Website aims for less hazy presentation of smog data

PUBLISHED : Sunday, 25 March, 2012, 12:00am
UPDATED : Sunday, 25 March, 2012, 12:00am


Confusion over the government's online pollution statistics and news that roadside pollution hit its worst-ever level last year have inspired a rival website delivering the city's latest air-quality figures.

The site by web developer Steve Holmes lets users generate custom air-pollution graphs by time interval, pollutant and monitoring station.

'The government is fairly transparent about the data,' said the 42-year-old. 'But it does not present it in a readable way.'

Holmes, a Briton who founded Thought Sauce, a Hong Kong-based web-app-development consultancy, together with friends from another startup, 83bits, came up with a program that could access and retrieve Environmental Protection Department data every hour and present it on their website.

Holmes said he was especially worried about pollution now that he has a two-year-old son. But it was an incident seven years ago involving the competitive mountain runner's own health that triggered his concern: He suffered an asthma attack during a race.

'I have never experienced asthma anywhere in the world apart from Hong Kong,' he said. He checked the weather report and saw that the pollution level was 'high'.

Last month, he rented a portable monitoring station from the non-governmental organisation Clean Air Network to see for himself the levels of fine suspended particulates, known as PM2.5, and compare it with the government's readings.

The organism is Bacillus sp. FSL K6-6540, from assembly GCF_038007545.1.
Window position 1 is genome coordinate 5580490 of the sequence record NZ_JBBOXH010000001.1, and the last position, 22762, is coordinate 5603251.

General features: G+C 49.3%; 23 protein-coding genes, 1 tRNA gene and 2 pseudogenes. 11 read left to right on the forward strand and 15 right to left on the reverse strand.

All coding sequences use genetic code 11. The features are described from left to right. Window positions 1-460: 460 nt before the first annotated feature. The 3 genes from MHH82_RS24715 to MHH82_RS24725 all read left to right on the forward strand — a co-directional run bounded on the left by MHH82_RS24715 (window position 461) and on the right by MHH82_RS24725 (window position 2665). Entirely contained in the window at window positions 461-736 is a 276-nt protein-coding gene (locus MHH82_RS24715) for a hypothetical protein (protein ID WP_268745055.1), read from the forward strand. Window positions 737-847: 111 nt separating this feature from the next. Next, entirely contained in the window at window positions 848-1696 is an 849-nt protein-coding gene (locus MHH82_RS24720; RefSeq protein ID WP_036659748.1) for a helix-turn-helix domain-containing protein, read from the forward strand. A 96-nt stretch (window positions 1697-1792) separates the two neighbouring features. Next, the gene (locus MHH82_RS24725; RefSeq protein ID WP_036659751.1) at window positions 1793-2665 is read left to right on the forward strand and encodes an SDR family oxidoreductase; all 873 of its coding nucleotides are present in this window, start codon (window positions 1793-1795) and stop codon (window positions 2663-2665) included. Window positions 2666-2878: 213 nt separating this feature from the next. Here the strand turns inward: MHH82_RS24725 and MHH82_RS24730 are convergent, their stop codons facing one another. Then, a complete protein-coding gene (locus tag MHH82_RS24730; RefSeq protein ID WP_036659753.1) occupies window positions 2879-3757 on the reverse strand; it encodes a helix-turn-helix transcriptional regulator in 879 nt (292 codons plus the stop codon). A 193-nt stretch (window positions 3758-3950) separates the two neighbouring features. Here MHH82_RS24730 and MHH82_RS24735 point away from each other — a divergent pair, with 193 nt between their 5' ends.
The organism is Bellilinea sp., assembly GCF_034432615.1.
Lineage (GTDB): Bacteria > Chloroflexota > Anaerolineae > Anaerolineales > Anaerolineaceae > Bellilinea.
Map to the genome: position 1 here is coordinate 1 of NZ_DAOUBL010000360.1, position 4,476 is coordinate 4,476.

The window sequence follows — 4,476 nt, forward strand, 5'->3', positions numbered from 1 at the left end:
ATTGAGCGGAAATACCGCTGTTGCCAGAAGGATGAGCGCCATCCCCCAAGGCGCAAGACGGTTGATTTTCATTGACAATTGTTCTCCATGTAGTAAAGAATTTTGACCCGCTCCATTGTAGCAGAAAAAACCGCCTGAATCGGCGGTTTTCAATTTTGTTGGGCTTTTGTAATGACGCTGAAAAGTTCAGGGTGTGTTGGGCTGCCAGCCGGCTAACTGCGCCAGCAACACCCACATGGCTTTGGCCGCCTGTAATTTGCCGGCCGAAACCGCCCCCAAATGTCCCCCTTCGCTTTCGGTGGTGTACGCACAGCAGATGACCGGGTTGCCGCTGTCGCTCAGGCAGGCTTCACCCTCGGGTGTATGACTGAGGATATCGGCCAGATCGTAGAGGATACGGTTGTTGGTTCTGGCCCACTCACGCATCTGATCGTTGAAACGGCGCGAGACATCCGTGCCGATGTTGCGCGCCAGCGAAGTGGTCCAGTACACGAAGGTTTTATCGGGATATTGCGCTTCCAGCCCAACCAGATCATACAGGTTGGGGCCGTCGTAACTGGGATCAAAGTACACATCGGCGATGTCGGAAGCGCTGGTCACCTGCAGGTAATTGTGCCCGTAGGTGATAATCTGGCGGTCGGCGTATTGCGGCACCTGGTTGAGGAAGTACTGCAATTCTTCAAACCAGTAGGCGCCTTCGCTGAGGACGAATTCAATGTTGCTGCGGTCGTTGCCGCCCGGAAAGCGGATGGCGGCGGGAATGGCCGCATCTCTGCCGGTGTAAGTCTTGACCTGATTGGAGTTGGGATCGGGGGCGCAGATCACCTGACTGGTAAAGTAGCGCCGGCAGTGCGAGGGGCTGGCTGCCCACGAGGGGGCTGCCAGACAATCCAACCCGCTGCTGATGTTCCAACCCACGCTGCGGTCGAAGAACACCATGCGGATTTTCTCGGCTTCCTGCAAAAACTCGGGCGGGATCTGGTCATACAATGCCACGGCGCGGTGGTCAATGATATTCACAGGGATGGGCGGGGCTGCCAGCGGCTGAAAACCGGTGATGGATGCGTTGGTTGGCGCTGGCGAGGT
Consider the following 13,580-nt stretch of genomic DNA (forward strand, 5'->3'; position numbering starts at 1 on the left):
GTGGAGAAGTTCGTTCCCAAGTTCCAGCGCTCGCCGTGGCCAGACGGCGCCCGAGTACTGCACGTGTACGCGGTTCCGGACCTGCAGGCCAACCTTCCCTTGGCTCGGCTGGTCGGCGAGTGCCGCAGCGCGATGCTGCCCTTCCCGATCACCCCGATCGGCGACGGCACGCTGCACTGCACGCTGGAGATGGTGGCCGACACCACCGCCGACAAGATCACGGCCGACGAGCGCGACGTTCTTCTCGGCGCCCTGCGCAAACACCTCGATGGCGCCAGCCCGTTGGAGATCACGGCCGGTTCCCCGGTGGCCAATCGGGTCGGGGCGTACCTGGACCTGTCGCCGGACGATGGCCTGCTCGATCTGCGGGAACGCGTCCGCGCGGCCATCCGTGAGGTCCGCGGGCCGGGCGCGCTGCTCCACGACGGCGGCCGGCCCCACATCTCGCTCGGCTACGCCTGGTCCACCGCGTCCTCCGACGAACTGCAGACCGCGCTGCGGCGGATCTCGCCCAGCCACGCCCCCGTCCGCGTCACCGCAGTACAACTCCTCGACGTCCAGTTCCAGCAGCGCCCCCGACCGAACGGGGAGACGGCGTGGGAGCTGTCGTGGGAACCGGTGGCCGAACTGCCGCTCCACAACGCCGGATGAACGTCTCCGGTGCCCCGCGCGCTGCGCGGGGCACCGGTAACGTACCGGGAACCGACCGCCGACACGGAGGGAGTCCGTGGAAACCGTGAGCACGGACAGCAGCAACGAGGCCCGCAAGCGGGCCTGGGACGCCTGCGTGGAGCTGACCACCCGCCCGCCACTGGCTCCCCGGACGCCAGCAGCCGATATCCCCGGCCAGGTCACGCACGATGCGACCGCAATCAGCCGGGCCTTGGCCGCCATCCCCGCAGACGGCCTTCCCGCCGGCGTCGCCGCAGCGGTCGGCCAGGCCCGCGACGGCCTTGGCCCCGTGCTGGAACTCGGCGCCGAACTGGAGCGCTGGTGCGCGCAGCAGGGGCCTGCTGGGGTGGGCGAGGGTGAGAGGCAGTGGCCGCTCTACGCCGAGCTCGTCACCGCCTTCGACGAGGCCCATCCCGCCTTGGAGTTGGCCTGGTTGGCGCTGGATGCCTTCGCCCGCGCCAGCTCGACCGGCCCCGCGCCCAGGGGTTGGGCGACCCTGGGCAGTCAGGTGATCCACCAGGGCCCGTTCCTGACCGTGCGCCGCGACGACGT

'I carried it with me for the whole day. It was very interesting,' he said. In one restaurant in Central, he got levels 10 times the World Health Organisation's accepted level.

Clean Air Network started a monitor-rental scheme in January and charges HK$800 for two weeks or HK$500 for one week.

The NGO is also developing its own free iPhone application that will include government data but also a feature that allows Hongkongers to use their GPS location to report pollution witnessed first-hand. Yuling Jia, education and research manager for Clean Air Network, said it would be ready before the end of May.

The Environmental Protection Department said the Hong Kong government was determined to improve air quality, 'both for [our] citizens' health and to attract overseas talent and enhance Hong Kong's competitiveness as a financial hub and tourist destination in this region'.

Find Holmes' site at: